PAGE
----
Marriage Will Never Set Us Free – Organizing Upgrade.
Against marriage (not love, mind you, but the institutional, social control and power-domination nature of marriage).
And for my many single-women friends who are in a tizzy about where life is going, this paragraph was apt:
…marriage is about controlling people and property for the benefit of white people, wealthy people and settlers. It does so under the cover of a consumer-driven mythology about love. US popular culture is permeated by a set of myths about sex and romance that feminists have long worked to analyze and dismantle. We are told that people, but especially women, have empty, useless lives unless they are married. Women are encouraged to feel scarcity about the ability to marry—to feel that they better find the right person and convince him to marry them quickly—or else face an empty life. In this equation, women are valued only for conforming to racist and sexist body norms and men are also objectified and ranked according to wealth. These myths drive the diet industry, much of the entertainment industry, and certainly the gigantic wedding industry ($40 billion per year in the US), which is based on people’s terrified attempts to appear as wealthy, skinny, and normative as possible for one heavily documented day. Feminists understand the scarcity and insecurity that women are trained to experience about love, romance and marriage as a form of coercion, pushing women into exploitative and abusive sexual relationships and family roles. Media messaging about how essential marriage and child rearing is for women to have a meaningful life is part of an ongoing conservative backlash against feminist work that sought to free women from violence and unpaid domestic labor.
NYU management is ‘shocked’ at the labor practices required to build their Potemkin-university in the Gulf.
N.Y.U. Crisis in Abu Dhabi Stretches to Wall Street – NYTimes.com.
A couple of things to note:
the feigning of ‘surprise’ at labor abuse and violence in the Gulf is simply nothing more than nonsense. the brutal, exploitative and violent regimes of immigrant labor that has built the neo-liberal wet dream nations in the Gulf are well known, well document, academically researched and eye-witness confirmed and have been for decades.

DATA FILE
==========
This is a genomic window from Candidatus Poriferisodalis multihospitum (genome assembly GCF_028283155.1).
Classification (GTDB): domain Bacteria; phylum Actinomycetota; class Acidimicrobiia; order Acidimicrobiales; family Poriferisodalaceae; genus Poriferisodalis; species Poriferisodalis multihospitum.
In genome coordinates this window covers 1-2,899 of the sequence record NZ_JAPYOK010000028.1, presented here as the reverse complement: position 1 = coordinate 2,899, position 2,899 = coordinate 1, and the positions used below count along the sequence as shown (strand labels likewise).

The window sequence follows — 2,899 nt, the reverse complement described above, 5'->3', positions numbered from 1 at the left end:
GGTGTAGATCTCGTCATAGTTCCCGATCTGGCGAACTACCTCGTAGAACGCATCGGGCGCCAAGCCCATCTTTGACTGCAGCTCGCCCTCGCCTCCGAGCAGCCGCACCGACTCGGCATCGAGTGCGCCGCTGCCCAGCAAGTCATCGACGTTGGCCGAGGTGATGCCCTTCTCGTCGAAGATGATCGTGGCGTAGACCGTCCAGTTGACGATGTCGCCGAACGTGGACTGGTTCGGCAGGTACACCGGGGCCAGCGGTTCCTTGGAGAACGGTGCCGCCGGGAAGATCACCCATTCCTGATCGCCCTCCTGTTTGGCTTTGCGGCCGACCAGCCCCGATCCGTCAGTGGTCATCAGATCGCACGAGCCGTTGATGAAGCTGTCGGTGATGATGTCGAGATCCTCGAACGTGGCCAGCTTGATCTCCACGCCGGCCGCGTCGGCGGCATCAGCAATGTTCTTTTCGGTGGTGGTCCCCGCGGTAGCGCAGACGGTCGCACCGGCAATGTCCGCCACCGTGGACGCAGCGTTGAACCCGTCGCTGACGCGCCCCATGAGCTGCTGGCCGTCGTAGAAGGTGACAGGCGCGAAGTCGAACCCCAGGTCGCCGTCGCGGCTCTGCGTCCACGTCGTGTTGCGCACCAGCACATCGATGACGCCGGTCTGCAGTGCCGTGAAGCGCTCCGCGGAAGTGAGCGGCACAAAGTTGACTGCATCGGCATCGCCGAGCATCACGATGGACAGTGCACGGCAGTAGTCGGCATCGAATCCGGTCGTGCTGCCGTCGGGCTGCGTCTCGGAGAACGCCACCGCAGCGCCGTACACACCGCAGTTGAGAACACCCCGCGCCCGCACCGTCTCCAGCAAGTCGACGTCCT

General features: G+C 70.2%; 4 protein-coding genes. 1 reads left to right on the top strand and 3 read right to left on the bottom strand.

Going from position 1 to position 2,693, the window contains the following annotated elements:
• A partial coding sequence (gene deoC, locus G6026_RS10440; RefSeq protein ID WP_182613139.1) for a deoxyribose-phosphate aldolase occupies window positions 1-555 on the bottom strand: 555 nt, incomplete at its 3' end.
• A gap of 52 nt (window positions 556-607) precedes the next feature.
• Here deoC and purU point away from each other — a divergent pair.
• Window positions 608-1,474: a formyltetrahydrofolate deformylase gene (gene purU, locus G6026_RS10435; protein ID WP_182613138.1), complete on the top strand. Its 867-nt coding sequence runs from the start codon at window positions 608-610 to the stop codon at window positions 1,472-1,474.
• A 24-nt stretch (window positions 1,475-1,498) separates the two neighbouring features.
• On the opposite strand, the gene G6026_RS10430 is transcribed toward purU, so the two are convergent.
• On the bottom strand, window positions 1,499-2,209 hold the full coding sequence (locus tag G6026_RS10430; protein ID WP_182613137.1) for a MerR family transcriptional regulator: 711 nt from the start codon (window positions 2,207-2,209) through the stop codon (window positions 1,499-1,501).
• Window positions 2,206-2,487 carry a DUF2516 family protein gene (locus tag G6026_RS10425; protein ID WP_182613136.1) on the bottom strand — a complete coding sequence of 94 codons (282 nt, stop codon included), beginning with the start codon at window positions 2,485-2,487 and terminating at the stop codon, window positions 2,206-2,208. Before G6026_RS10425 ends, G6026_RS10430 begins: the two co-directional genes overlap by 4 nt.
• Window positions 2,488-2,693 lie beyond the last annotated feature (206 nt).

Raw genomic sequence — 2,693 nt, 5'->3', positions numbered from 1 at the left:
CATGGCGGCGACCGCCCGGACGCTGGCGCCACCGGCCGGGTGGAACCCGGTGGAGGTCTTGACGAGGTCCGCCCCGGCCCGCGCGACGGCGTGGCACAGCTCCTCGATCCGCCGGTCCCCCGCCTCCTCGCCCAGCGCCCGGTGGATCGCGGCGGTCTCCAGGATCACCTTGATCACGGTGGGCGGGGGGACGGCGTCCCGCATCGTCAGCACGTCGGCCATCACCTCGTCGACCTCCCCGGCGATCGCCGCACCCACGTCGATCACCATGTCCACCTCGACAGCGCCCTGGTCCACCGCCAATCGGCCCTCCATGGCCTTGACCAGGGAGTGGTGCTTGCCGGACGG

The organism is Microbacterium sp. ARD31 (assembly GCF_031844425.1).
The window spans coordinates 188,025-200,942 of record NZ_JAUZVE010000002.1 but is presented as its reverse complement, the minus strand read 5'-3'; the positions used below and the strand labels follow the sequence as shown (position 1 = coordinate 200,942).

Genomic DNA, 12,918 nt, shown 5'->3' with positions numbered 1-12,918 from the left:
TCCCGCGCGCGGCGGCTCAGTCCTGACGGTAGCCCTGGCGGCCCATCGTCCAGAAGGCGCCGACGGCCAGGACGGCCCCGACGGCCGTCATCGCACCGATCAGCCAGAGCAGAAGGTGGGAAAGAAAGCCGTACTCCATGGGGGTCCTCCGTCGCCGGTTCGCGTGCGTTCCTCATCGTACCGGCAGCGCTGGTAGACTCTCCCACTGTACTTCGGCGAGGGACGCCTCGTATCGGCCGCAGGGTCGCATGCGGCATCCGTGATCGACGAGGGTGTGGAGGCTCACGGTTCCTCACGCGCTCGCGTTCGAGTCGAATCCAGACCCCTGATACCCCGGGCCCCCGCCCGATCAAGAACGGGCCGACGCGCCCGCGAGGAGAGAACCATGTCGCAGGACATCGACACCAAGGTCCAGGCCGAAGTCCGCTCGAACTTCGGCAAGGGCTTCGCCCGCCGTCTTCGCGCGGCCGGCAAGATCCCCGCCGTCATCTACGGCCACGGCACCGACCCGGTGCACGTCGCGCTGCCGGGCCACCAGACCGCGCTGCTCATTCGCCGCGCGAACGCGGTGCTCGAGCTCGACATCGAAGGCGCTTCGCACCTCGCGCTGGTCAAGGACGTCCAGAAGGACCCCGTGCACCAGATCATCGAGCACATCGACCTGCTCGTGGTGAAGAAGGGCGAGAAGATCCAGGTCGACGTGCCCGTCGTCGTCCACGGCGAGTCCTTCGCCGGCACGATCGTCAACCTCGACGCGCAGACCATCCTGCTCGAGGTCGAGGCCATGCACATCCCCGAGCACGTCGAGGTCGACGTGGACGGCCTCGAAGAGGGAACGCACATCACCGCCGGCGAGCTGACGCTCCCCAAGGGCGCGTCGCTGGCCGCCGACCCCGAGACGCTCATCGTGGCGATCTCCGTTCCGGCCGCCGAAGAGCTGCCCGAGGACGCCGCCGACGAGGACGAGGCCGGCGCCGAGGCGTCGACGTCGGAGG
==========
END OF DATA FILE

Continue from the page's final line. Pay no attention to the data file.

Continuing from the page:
two, the arguments NYU is using to express ‘shock’ are the same that corporations ilke Nike, Adidas, The Gap and others used when someone revealed the horrifying conditions in garment sweatshops in Haiti, Bangladesh, Philippines, Pakistan and elsewhere. Its the ‘we contracted’ out argument – one that is also used by the local factory owners when their workers die in fires and what not. Basically, it is a ‘fob off’ argument that lays the blame on someone else.
Marian Young in her work ‘The Responsibility for Justice’ however has argued that there is a chain of responsibility in any corporate / business value-chain that extends across geographies. And the principal responsibility lies with those who have their hands of the most power in the chain i.e .the billion dollar corporations.
It is NYU, with its billions, much like Nike and others, who create their fantasy products on the grounds that labor will be cheap, and profits high. What we call ‘globalization’ – what others know is nothing more than capitals search for exploitable and cheap labor and its determined reduction of any barriers (other than human) that can facilitate this exploitation behind the ‘sing-a-long’ giddiness of silly slogans like ‘the world is getting smaller’ (it is also getting more brutal, unequal), is a known structure of business and these corporations are all happy partners in it. It is only when someone reveals a crisis that they go into ‘lets handle it with a public frown’ mode and pretend that it is all ‘shocking’.
This article clearly reveals NYU’s complicity in all this, and Sexton’s hypocrisy in claiming that NYU contracted things out. The oldest excuse in the book made by the oldest professionals on Earth….
Its remarkable how often people repeat the false claim that medicines, and medical products are expensive because of the investments in new research required to produce them. But the facts are quite the opposite: new medicines for serious diseases are not what are prioritized, more research is still publicly funded, pharmaceutical firms spend most of their money on promotion, advertising and sales related activities, and also a huge chunk of their funds on patent protection and lawsuits to defend their right to extortionist pricing practices. These are the same corporations responsible for the HIV related genocide in Africa (see:http://www.democracynow.org/2013/1/23/fire_in_the_blood_millions_die) and other hideous, capitalism-justified practices, that remind us how quickly morality and ethics are cast to the site in the pursuit of the ‘invisible hand’ of the market. No, the ‘invisible’ hand is manipulating the very idea of science and what it means to do it. There seems to be absolutely no corrective mechanism since we have also swallowed the lie that government is ‘interventionist’ and hence destructive. The one institution that is there to act as a negotiator between profit and public welfare has absconded and is busily lining its own pockets at the expensive of lives and the broader public good.
Teju Cole went to the Palestinian Literary Festival and wrote a piece: